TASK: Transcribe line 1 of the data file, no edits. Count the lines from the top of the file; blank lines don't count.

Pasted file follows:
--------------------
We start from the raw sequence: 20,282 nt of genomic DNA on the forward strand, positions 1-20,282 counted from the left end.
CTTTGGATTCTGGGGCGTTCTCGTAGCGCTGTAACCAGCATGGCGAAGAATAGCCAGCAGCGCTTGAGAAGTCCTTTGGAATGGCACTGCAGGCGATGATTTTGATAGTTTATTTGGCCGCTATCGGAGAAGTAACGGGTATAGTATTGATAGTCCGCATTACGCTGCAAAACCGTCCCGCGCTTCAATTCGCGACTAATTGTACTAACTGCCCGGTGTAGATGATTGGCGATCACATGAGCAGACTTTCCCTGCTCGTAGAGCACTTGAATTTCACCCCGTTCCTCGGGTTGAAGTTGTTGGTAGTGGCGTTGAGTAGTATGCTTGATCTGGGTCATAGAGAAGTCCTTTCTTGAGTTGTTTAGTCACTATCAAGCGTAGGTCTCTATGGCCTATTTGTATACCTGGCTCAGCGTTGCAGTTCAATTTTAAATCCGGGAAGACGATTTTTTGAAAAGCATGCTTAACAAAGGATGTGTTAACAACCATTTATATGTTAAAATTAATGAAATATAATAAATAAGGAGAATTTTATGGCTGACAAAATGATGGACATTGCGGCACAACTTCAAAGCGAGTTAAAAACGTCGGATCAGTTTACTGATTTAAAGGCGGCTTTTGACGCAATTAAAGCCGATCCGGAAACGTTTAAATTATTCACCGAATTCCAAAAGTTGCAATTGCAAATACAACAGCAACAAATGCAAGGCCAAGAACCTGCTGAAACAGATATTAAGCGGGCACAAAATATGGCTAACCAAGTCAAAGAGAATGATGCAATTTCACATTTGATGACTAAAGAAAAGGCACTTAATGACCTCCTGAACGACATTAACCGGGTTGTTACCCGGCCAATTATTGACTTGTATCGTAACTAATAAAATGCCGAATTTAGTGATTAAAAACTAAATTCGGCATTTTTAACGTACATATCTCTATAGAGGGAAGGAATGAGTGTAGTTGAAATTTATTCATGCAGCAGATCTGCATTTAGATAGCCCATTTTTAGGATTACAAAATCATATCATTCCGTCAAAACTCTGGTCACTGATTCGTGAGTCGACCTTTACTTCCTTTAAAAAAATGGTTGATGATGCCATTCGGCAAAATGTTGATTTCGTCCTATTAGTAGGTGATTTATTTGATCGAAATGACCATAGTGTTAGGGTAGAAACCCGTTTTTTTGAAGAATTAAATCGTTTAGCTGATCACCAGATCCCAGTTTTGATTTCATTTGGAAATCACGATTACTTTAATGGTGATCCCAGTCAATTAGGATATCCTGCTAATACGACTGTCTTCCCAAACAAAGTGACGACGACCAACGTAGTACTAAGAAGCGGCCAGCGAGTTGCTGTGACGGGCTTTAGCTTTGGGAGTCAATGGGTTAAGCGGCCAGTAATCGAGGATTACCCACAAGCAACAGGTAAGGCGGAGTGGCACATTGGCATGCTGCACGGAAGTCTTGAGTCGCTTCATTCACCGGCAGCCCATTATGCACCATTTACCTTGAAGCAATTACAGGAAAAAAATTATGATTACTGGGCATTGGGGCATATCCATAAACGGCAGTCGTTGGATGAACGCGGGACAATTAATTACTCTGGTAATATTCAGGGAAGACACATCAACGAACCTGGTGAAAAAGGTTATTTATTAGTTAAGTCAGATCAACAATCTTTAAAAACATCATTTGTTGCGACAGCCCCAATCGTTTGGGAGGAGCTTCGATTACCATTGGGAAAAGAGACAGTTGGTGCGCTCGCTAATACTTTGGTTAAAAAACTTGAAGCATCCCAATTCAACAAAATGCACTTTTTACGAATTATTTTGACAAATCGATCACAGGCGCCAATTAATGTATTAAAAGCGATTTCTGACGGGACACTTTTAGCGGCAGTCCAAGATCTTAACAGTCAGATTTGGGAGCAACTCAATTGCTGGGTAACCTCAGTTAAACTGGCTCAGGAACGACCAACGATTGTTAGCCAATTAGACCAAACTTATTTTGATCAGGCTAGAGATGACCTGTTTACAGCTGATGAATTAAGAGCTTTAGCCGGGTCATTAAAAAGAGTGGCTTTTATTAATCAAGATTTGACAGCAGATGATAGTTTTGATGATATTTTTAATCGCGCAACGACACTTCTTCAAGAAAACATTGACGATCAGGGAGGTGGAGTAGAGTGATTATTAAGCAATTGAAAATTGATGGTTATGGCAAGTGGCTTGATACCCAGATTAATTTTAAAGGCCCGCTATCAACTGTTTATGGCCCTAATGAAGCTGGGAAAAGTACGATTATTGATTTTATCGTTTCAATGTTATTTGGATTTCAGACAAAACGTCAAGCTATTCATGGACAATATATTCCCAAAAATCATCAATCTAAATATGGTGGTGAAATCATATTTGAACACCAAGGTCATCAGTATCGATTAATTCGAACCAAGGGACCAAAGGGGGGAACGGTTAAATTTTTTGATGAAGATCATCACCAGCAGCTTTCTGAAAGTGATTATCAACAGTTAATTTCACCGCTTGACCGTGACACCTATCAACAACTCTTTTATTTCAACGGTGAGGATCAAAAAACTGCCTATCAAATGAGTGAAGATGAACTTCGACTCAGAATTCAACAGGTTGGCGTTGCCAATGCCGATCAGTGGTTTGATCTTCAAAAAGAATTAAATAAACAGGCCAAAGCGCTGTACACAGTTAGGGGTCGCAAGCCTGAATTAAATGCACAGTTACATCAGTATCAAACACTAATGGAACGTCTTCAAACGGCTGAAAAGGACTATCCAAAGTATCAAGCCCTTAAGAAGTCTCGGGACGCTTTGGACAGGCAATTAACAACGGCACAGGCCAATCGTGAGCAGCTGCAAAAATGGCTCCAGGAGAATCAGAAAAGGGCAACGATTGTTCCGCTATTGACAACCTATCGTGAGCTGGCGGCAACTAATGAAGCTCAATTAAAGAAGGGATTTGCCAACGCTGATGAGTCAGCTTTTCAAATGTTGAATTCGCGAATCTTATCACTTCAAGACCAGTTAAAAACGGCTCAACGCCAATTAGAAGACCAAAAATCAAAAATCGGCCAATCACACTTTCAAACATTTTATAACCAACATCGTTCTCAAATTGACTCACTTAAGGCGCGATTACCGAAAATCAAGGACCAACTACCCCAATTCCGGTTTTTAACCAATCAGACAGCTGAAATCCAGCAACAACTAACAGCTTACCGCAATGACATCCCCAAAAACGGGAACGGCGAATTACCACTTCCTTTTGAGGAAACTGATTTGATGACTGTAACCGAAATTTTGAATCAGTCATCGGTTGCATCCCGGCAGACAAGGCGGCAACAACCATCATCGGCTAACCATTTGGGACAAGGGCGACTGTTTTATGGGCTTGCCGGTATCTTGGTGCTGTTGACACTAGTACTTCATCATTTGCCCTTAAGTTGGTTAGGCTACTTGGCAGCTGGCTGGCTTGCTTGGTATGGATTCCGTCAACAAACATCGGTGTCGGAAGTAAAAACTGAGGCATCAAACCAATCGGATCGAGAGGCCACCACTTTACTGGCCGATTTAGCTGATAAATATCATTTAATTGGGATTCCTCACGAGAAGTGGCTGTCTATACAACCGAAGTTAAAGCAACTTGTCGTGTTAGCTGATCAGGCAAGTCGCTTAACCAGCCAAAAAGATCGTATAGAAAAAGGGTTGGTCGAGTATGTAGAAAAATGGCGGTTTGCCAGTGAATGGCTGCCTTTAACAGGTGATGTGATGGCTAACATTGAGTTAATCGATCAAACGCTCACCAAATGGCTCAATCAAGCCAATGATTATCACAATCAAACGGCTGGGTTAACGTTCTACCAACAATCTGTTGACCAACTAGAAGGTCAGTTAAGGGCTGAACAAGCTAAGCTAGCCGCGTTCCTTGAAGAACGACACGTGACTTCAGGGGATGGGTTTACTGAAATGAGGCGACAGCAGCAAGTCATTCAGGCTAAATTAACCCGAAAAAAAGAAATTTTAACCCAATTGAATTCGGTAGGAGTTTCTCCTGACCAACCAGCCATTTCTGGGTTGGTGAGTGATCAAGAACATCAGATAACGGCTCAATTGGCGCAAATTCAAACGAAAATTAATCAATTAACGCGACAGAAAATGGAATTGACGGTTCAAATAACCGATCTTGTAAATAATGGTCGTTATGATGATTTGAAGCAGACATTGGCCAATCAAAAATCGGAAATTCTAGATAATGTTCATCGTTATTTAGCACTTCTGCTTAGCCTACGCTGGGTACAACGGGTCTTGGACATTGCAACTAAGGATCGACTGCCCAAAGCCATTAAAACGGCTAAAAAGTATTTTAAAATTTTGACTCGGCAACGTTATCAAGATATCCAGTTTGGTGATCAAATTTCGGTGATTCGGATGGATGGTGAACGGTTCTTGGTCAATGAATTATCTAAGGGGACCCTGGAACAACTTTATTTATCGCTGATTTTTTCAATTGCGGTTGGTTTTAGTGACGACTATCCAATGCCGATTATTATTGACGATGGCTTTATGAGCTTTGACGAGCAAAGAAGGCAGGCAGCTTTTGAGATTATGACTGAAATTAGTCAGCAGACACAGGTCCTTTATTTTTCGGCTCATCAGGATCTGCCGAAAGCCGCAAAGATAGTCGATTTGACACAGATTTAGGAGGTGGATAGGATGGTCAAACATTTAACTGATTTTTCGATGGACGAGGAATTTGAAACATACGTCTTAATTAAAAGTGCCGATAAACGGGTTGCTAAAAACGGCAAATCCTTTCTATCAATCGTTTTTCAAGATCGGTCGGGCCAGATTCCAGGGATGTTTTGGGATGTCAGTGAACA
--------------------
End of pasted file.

We start from the raw sequence: 20,282 nt of genomic DNA on the forward strand, positions 1-20,282 counted from the left end.